Re: english schminglish

From: Doug Jones (
Date: Sun Mar 05 2000 - 21:57:50 MST

Spike Jones wrote:
> > Amara Graps wrote: Misner, Thorne, and Wheeler in _Gravitation_ ,
> > use "c=1 units" throughout their text, I think. (I don't have that book...
> I wish to propose a metric: tensile strength as a function of density, call
> it specific strength. Strangely enough, the units come out to the square
> of velocity, m^2/sec^2:
> pa/{kg/m^3}={N/m^2}/{kg/m^3=Nm/kg=kg*m^2/kg*sec^2=m^2/sec^2
> Nowthen, we want to make a table of specific strengths* of various
> materials in terms of m^2/sec^2. Question: has anybody heard of
> such a technique before? I cant find it in any of my materials science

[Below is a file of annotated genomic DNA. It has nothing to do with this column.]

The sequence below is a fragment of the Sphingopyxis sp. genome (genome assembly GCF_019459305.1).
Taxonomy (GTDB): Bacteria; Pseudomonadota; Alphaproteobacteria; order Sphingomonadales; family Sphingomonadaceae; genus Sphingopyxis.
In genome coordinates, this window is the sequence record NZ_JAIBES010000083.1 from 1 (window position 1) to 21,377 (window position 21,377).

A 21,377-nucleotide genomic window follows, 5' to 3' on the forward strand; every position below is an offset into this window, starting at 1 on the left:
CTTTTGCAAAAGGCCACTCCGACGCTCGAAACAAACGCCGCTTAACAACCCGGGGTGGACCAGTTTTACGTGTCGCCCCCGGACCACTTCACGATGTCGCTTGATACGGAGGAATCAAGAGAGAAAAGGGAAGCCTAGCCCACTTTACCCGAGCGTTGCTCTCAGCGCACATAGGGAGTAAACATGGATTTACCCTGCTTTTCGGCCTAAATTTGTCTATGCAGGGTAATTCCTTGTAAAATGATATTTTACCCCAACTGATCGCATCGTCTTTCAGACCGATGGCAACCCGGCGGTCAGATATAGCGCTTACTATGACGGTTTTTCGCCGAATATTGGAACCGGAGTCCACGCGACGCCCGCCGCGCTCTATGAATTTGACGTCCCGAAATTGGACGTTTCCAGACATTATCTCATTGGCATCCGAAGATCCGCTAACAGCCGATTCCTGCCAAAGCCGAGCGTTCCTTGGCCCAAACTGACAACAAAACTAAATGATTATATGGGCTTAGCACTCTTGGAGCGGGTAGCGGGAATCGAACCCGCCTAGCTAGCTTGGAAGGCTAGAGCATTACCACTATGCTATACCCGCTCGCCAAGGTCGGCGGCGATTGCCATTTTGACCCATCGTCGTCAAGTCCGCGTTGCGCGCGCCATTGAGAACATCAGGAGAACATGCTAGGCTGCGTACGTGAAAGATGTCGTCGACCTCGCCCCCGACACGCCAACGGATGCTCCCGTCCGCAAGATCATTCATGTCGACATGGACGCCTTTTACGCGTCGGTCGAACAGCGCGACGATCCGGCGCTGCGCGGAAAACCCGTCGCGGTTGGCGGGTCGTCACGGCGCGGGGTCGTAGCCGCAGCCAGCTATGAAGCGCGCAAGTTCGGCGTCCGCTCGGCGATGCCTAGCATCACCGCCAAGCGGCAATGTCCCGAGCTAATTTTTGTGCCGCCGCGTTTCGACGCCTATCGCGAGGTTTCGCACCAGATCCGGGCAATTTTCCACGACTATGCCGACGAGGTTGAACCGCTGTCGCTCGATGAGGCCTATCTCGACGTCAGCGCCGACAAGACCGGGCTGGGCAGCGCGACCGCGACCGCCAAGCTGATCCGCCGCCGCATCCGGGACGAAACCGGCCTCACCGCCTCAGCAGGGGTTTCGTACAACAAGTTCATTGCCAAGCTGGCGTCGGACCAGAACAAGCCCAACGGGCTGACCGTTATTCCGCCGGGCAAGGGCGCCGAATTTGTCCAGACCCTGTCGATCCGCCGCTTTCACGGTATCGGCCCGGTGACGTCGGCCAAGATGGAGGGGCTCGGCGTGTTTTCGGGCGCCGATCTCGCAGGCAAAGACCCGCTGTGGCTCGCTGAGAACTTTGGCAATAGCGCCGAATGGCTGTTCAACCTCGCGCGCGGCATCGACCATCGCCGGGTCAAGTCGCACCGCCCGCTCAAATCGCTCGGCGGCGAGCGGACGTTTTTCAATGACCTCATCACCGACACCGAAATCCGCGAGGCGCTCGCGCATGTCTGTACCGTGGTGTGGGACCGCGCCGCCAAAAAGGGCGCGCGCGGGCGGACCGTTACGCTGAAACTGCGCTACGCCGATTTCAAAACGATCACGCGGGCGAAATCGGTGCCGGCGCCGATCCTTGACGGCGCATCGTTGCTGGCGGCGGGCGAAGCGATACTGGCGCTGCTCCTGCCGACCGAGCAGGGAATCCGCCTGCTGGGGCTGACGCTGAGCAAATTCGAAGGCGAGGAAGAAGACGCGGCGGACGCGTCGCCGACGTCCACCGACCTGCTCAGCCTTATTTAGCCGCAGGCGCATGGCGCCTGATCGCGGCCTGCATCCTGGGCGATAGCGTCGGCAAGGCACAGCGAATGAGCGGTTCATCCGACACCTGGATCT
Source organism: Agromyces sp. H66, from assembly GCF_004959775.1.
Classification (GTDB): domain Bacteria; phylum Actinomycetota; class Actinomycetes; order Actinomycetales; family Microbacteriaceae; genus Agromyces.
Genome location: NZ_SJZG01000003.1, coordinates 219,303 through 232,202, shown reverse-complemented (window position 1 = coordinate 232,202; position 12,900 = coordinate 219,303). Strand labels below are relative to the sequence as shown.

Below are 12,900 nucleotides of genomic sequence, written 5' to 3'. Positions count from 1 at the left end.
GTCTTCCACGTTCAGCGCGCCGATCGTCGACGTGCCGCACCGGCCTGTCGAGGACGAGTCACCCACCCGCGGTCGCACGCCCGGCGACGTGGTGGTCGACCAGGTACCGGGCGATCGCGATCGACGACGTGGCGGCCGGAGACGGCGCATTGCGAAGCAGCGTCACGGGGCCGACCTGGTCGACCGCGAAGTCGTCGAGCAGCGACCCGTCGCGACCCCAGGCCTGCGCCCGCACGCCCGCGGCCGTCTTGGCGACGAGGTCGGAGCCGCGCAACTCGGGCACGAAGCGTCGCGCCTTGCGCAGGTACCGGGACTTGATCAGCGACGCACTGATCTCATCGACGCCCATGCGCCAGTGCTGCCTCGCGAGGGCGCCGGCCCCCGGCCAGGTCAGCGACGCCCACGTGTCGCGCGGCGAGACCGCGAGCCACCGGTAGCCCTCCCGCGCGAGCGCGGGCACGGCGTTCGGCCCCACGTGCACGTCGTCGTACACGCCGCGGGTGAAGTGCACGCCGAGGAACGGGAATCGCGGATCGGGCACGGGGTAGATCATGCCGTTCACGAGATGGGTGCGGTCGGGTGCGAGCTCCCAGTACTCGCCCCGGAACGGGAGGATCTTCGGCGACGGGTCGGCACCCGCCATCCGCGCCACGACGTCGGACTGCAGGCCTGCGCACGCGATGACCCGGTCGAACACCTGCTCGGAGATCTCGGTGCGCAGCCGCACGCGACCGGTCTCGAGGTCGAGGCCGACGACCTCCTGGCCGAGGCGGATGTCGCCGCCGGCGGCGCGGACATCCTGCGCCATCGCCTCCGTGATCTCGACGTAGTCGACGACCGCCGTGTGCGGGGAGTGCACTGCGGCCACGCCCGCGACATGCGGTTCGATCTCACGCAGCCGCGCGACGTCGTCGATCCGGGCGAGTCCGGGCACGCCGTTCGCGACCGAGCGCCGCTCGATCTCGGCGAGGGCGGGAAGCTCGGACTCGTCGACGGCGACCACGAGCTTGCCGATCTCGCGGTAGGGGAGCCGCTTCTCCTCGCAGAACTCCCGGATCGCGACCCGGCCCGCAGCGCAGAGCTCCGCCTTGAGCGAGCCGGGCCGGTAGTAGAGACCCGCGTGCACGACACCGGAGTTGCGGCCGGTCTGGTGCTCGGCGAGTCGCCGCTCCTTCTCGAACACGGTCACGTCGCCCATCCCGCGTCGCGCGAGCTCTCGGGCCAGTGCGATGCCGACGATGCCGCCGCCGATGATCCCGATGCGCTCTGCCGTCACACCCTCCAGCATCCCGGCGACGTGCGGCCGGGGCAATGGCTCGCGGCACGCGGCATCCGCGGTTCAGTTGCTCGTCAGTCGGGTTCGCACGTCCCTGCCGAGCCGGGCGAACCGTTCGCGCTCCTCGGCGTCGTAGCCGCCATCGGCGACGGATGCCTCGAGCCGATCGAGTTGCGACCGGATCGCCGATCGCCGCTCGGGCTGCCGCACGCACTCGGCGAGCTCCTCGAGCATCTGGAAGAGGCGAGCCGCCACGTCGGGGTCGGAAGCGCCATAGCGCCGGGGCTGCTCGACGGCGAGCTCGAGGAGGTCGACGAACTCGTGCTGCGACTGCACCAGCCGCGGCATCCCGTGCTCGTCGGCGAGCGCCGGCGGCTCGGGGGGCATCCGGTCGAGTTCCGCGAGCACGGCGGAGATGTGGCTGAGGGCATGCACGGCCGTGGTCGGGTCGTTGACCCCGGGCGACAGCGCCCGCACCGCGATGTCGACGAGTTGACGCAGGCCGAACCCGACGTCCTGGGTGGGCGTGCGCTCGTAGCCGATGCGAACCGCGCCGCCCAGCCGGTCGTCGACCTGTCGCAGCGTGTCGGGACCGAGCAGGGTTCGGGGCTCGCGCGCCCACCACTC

> texts, but it seems obviously useful for topics like the space cable and
> such. Doug? Anybody?

Hmmm... the only other concept with those units that I'm familiar with
is excess escape energy per mass, for spacecraft on a hyperbolic
trajectory, C3 in the nomenclature. It's typically quoted in km^2/s^2
to get convenient sized units without too many zeroes, or need for

As for specific strength, it's more sensible to quote it in unreduced
units- pressure per density is the "significance" of the unit, while v^2
is accurate but obfuscatory. I think I've seen tables of specific
strength in a handbook of engineering materials.

> * strengths: theres a world with 9 letters and only 1 vowel. Is that the
> only word like that? spike

ISTR that that word is the record for an overworked vowel in English.

Doug Jones
Rocket Plumber, XCOR Aerospace

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